Ebook: Synergy in Polycentric Urban Regions
In understanding and explaining the functioning of cities, contemporary urban and regional studies attribute great significance to relationships between cities. This book focuses on relationships between cities in polycentric urban regions (PURs), which are regions containing proximate but distinct cities that are rather similar in size. This book explores whether there are synergies between cities in PURs. In doing so, several widespread assumptions with respect to PURs are questioned. Do cities constituting a PUR increasingly complement each other? Does a PUR provide a similar critical mass for supporting amenities as a monocentric city region? Does a network model of spatial organisation describe the spatial-functional structure of PURs more accurately than a central place model? The author develops theories on synergy in PURs and clarifies related concepts such as complementarity, regional organising capacity and critical mass. Drawing on empirical evidence from PURs in North West Europe, particularly the Randstad, it appears that PURs are often far from being more than the sum of the parts.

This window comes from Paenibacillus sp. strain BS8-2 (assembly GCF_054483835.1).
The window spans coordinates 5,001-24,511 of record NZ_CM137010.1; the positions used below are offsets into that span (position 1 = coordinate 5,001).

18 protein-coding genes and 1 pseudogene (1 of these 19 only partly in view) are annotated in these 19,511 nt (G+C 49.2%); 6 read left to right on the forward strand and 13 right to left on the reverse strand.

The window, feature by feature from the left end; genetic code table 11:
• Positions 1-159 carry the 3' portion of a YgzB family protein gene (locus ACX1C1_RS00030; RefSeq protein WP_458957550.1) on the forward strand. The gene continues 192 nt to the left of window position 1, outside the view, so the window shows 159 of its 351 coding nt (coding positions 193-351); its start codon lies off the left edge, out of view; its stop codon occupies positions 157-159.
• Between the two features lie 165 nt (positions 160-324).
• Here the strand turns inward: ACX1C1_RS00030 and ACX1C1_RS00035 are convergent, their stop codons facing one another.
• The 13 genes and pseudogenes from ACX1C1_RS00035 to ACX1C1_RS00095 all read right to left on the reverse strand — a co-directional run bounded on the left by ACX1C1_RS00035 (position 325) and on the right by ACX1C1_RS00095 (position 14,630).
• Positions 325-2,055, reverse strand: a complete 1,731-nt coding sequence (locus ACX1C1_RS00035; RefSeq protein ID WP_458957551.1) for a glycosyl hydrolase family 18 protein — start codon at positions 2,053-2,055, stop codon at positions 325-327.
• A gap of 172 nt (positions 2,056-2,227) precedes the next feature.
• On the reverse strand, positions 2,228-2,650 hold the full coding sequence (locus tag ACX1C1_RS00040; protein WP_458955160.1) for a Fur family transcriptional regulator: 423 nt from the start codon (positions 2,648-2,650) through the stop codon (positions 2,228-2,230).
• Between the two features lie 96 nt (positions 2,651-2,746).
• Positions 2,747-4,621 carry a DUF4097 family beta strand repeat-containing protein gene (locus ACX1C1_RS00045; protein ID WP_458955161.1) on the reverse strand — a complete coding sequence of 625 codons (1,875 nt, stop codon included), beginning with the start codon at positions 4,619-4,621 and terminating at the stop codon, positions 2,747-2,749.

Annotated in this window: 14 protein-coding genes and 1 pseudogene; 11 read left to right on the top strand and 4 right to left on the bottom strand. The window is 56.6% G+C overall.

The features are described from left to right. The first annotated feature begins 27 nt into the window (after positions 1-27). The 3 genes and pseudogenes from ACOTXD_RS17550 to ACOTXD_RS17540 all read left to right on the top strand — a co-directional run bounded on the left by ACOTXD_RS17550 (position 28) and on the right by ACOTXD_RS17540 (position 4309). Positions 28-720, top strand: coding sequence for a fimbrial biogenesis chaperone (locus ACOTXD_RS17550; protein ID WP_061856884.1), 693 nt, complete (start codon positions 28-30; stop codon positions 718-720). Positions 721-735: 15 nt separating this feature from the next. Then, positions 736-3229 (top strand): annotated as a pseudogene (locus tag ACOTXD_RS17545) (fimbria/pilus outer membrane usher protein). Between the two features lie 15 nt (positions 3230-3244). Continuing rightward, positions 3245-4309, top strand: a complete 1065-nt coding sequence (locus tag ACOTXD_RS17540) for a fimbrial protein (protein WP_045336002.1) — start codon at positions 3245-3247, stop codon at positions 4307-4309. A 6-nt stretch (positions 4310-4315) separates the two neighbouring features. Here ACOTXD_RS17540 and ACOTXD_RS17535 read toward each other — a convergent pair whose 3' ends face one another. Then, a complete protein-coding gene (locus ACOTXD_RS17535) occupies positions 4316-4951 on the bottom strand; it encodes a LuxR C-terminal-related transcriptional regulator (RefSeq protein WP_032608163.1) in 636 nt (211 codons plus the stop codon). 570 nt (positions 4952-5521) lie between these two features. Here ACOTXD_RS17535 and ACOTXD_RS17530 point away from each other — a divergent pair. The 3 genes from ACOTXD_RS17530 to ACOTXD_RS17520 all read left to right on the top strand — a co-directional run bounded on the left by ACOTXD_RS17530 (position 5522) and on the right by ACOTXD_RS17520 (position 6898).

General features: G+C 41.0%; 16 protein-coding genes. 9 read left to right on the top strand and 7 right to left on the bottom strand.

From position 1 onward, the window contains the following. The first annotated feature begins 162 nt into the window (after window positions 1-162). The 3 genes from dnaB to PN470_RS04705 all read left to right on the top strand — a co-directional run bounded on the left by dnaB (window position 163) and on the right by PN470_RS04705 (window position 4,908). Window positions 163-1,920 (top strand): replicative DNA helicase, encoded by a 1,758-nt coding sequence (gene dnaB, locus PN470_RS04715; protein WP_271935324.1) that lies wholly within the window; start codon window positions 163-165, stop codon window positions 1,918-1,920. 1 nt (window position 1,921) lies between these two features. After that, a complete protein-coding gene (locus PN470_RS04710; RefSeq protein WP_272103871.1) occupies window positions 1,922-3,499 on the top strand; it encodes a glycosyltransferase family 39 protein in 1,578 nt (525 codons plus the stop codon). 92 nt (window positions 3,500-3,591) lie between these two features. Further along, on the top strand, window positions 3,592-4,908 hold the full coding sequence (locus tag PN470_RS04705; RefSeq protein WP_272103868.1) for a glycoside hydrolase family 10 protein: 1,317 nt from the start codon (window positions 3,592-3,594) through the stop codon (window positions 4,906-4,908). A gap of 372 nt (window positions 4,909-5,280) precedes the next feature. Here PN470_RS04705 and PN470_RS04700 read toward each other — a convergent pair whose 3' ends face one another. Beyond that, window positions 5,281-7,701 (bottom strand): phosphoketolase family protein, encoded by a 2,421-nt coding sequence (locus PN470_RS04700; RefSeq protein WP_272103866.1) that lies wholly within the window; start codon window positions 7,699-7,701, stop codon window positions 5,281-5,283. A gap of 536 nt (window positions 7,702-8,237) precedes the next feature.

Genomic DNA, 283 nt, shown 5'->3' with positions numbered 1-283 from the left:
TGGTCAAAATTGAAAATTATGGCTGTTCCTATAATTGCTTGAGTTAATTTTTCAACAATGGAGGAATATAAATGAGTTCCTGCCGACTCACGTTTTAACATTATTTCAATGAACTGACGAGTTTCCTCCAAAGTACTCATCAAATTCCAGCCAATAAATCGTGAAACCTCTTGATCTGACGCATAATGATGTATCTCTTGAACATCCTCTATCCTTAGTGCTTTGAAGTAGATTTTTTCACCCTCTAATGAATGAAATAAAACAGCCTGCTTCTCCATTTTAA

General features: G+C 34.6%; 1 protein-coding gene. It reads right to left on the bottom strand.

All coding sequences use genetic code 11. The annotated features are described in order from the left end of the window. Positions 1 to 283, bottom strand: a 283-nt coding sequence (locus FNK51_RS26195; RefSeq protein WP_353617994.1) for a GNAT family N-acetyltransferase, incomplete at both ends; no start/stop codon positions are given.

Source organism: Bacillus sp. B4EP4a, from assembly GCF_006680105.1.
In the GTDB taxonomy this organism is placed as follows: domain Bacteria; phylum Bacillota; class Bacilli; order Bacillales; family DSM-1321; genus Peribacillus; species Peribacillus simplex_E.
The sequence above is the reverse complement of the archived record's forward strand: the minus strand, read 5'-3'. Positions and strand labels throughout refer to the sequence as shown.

The foundations for this thesis were laid during the work on the Interreg IIc project named EURBANET in which I participated between 2000 and 2002. This project focused on four polycentric urban regions in North West Europe and explored the practical value of this kind of a region as a planning concept. The subject of polycentric urban regions caught my great personal interest and it was only a matter of course that such regions would become the focus of my PhD research, the EURBANET project providing a jump-start.
Although writing a PhD thesis is foremost meant to be a demonstration of an individual's capability of doing academic research, it could not have been accomplished without the help of others. This holds particularly for professor Hugo Priemus and dr. Marjolein Spaans. Both Hugo and Marjolein have accurately read, discussed and commented on numerous versions of research papers, not only those that are included in this thesis. I feel privileged to have such an experienced and distinguished promoter as Hugo Priemus. Many thanks for the efforts to get my research proposal funded, but above all for sharing your experience in doing academic research and of the rigors of getting published with me. In addition, I greatly value the relative freedom – as I experienced it – I was given to further develop the research as a sign of having confidence in a good ending. Marjolein is to be credited for making the process of doing PhD research have many ‘ups’ and few ‘downs’. Many thanks for putting me on the track, for keeping me there and for safeguarding my interest in the process.